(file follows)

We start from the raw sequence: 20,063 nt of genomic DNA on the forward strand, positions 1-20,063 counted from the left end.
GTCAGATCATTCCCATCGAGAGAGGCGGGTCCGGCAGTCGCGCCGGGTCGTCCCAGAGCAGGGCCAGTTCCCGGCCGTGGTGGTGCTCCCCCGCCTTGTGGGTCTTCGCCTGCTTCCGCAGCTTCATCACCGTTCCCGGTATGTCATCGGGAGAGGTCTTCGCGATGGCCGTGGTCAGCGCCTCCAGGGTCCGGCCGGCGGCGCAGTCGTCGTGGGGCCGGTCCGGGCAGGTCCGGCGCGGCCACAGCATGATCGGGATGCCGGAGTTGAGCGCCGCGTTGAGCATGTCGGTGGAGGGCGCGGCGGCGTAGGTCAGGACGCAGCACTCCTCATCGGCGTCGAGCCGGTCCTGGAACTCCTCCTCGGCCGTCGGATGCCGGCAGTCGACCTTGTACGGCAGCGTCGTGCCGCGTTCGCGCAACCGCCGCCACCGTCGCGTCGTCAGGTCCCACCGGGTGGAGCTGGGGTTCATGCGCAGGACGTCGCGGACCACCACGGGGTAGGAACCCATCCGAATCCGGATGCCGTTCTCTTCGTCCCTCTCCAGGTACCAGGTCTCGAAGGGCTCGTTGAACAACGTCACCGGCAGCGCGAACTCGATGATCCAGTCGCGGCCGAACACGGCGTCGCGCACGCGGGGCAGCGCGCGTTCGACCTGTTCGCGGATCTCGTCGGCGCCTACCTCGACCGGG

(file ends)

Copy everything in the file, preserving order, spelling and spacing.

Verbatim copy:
We start from the raw sequence: 20,063 nt of genomic DNA on the forward strand, positions 1-20,063 counted from the left end.
GTCAGATCATTCCCATCGAGAGAGGCGGGTCCGGCAGTCGCGCCGGGTCGTCCCAGAGCAGGGCCAGTTCCCGGCCGTGGTGGTGCTCCCCCGCCTTGTGGGTCTTCGCCTGCTTCCGCAGCTTCATCACCGTTCCCGGTATGTCATCGGGAGAGGTCTTCGCGATGGCCGTGGTCAGCGCCTCCAGGGTCCGGCCGGCGGCGCAGTCGTCGTGGGGCCGGTCCGGGCAGGTCCGGCGCGGCCACAGCATGATCGGGATGCCGGAGTTGAGCGCCGCGTTGAGCATGTCGGTGGAGGGCGCGGCGGCGTAGGTCAGGACGCAGCACTCCTCATCGGCGTCGAGCCGGTCCTGGAACTCCTCCTCGGCCGTCGGATGCCGGCAGTCGACCTTGTACGGCAGCGTCGTGCCGCGTTCGCGCAACCGCCGCCACCGTCGCGTCGTCAGGTCCCACCGGGTGGAGCTGGGGTTCATGCGCAGGACGTCGCGGACCACCACGGGGTAGGAACCCATCCGAATCCGGATGCCGTTCTCTTCGTCCCTCTCCAGGTACCAGGTCTCGAAGGGCTCGTTGAACAACGTCACCGGCAGCGCGAACTCGATGATCCAGTCGCGGCCGAACACGGCGTCGCGCACGCGGGGCAGCGCGCGTTCGACCTGTTCGCGGATCTCGTCGGCGCCTACCTCGACCGGG